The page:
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Williams v. Affordable Dentures, Inc.

United States District Court, N.D. Ohio, Eastern Division

August 3, 2018

Jasmine Williams, Plaintiff,
v.
Affordable Dentures, Inc., Defendant.

          MEMORANDUM OPINION AND ORDER

          DONALD C. NUGENT UNITED STATES DISTRICT JUDGE.

         Background

         Plaintiff Jasmine Williams has filed a pro se complaint in this matter against Affordable Dentures, Inc., alleging she was unlawfully discriminated and retaliated against in connection with her employment. (Doc. No. 1.) She alleges she began working for Affordable Dentures in December 2015, and that after she transferred to an Ohio location she was mistreated and overworked by her regional managers and given no increase in pay. She complained to the president of the company about her situation in September 2017, and he granted her an immediate pay raise, but her regional manager allegedly refused to implement it and she was terminated from her job for no reason in January 2018. Although the plaintiff does not clearly allege specific legal claims or seek any specific relief in her complaint, her complaint indicates she alleges claims under Title VII of the Civil Rights Act of 1964, 42 U.S.C. § 2000e, and/or 42 U.S.C. § 1983. (See Doc. No. 1 at 1.)

         The plaintiff has filed an application to proceed in forma pauperis. (Doc. No. 2.) That application is granted. For the reasons stated below, however, her complaint is dismissed pursuant to28U.S.C. § 1915(e)(2)(B).

         Standard of Review

         Although pro se pleadings are liberally construed, Boag v. MacDougall, 454 U.S. 364, 365 (1982) (per curiam); Haines v. Kerner, 404 U.S. 519, 520 (1972), federal district courts are required under 28 U.S.C. §1915(e)(2)(B) to review all in forma pauperis complaints filed in federal court, and to dismiss before service any such complaint that the court determines is frivolous or malicious, fails to state a claim on which relief can be granted, or seeks monetary relief against a defendant who is immune from such relief. See Hill v. Lappin, 630 F.3d 468, 470 (6th Cir. 2010).

         A complaint fails to state a claim on which relief may be granted when it lacks "sufficient factual matter, accepted as true, to state a claim to relief that is plausible on its face." Id. at 470-71 (holding that the dismissal standard articulated in Ashcroft v. Iqbal, 556 U.S. 662 (2009) and [Bell Atlantic Corp. v. Twombly, 550 U.S. 544 (2007) "governs dismissals for failure to state a claim" under §1915(e)(2)(B)).

         Analysis

         The plaintiffs complaint must be dismissed under §1915(e)(2)(B) because, even liberally construed, it fails to allege any plausible federal claim under either § 1983 or Title VII.

         Title VII provides that it is unlawful for an employer "to fail or refuse to hire or to discharge any individual, or otherwise to discriminate against any individual with respect to his compensation, terms, conditions, or privileges of employment, because of such individual's race, color, religion, sex, or national origin." 42 U.S.C. § 2000e-2(a)(1). Title VII's retaliation provision provides that it is unlawful for an employer to discriminate against an employee "because he has opposed any practice made an unlawful employment practice by [Title VII]." 42 U.S.C. § 2000e-3(a).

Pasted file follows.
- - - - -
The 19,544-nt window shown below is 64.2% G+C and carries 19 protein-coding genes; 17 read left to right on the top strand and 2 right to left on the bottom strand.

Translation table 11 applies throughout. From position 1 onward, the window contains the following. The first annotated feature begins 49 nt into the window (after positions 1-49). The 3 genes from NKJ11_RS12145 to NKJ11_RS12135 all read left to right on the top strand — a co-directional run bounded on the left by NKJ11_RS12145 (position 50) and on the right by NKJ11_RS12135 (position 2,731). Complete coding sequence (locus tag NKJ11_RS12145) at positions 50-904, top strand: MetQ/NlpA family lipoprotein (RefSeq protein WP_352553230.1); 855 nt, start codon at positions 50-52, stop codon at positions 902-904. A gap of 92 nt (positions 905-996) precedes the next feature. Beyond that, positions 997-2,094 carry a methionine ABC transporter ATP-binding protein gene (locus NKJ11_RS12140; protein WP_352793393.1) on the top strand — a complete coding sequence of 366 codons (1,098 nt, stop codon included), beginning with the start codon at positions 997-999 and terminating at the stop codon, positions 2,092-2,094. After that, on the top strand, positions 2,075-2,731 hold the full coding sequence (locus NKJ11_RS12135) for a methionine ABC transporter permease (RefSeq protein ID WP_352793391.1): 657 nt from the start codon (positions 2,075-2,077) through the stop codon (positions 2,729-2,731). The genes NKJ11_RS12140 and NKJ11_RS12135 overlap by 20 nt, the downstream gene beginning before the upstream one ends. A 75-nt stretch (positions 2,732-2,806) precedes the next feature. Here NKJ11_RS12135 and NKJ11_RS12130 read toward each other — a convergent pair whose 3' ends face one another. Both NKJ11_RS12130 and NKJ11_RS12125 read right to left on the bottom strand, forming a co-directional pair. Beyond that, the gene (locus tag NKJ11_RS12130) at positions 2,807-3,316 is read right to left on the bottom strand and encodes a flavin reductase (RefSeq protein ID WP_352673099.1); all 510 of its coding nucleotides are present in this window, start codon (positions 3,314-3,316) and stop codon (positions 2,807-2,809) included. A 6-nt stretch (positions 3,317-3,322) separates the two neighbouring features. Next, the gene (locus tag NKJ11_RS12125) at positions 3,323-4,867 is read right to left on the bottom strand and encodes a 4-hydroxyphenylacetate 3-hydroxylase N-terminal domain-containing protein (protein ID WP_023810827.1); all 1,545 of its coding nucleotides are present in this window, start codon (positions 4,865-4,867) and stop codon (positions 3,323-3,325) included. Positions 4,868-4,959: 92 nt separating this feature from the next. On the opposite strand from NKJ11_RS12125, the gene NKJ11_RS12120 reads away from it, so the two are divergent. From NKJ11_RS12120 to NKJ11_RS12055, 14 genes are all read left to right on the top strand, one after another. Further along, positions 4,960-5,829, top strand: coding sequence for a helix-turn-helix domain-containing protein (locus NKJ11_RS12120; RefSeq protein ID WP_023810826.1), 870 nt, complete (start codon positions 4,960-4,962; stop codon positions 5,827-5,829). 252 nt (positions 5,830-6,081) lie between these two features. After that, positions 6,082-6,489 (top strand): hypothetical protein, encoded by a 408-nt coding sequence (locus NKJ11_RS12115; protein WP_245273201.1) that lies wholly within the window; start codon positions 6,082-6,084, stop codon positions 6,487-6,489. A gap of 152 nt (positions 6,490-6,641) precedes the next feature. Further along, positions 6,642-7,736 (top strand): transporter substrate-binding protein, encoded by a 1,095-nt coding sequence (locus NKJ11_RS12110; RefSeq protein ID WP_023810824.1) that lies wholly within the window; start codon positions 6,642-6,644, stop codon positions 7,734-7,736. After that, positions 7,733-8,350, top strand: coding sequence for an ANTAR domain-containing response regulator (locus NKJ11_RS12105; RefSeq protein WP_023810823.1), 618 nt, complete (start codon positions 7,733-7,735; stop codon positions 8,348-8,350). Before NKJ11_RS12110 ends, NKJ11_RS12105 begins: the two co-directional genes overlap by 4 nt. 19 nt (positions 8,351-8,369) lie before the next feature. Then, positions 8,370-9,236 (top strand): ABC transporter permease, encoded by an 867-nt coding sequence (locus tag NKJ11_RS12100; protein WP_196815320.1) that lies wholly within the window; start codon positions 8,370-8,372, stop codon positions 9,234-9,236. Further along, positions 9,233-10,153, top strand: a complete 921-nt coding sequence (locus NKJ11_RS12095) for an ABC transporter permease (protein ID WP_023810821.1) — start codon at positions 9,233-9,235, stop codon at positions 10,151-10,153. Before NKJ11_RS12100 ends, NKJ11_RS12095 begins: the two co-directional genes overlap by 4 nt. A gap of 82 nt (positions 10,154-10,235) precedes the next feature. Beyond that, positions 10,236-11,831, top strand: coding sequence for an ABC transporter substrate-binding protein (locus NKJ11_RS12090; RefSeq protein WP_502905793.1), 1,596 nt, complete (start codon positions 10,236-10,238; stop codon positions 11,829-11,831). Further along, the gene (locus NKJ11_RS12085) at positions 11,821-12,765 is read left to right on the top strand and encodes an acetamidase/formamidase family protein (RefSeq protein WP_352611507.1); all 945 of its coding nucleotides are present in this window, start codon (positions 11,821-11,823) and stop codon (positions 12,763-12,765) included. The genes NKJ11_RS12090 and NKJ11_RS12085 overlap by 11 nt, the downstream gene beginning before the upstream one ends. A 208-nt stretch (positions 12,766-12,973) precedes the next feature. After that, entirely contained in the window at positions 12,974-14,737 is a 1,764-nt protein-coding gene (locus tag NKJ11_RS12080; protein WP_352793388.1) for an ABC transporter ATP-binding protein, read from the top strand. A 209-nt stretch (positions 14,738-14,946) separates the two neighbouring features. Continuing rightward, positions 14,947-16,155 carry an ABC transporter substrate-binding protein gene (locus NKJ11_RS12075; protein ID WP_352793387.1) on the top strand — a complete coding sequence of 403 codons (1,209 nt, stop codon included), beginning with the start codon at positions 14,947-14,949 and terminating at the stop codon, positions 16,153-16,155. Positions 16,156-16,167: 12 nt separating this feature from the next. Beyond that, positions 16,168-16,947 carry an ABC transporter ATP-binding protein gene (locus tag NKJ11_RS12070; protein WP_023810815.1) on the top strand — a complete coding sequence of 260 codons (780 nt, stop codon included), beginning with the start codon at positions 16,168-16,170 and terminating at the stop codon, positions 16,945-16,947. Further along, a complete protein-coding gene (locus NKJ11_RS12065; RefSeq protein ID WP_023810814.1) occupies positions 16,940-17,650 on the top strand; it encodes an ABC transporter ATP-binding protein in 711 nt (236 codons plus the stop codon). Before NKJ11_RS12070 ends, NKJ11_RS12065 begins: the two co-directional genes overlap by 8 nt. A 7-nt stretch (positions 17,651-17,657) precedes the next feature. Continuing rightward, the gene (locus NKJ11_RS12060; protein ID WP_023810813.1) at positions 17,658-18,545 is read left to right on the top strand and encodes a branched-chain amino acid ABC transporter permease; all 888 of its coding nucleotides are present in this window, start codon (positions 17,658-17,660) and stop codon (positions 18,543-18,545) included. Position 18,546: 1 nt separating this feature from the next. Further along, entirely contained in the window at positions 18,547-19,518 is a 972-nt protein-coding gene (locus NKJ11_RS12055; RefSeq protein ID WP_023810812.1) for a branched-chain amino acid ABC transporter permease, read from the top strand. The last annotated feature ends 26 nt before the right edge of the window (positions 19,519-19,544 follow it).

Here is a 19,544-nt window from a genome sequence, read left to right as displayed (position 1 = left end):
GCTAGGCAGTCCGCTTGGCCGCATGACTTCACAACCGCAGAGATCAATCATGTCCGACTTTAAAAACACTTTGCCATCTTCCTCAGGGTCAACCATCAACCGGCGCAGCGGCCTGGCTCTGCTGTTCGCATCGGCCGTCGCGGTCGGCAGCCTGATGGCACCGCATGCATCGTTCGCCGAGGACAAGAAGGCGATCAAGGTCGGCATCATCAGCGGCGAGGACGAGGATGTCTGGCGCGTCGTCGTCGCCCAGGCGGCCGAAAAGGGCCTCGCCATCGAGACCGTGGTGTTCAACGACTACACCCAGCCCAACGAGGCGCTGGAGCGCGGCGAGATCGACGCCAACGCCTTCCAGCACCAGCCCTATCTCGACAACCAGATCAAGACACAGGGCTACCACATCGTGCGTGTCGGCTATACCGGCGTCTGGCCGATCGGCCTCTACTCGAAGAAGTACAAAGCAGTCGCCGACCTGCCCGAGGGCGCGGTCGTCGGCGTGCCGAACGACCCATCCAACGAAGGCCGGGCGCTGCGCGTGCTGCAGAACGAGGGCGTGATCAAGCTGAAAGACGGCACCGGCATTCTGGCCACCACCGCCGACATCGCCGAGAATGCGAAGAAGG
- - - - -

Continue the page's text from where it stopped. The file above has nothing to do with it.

The plaintiffs allegations do not support a plausible inference that Affordable Dentures terminated her or otherwise discriminated against her in connection with her employment "because of a characteristic protected under Title VII (i.e., her race, color, religion, sex, or national origin). Nor do they support a plausible inference that she was terminated because she opposed an employment practice that Title VII makes unlawful. While the plaintiffs allegations may suggest she was treated unfairly or wrongfully terminated from her employment, they are insufficient to support a federal Title VII claim.

         The plaintiffs allegations are also insufficient to suggest any plausible claim for relief under §1983. Section 1983 prohibits constitutional violations by state actors. To prove a violation of section 1983, a plaintiff must plead and prove that she has been deprived of rights secured by the Constitution or laws of the United States and that the defendant allegedly depriving her of those rights acted "under color of state law." See Waters v. City of Morristown, 242 F.3d 353, 359-60 (6th Cir.2001). Plaintiff does not allege facts suggesting that Affordable Dentures is a state actor, or that it deprived her of a right secured by the Constitution or laws of the United States. See Bell v. Management & Training Corp., 122 Fed.Appx. 219, 222 (6th Cir. 2005) (private employers are not state actors under § 1983 unless their actions can fairly be seen as "state action").

         Conclusion

         Accordingly, for the reasons stated above, the plaintiffs complaint is dismissed pursuant to 28 U.S.C. § 1915(e)(2)(B) for failure to state allege any plausible federal claim. This dismissal is without prejudice to any state-law claim the plaintiff may properly assert on the alleged facts. The Court further certifies, pursuant to 28 ...


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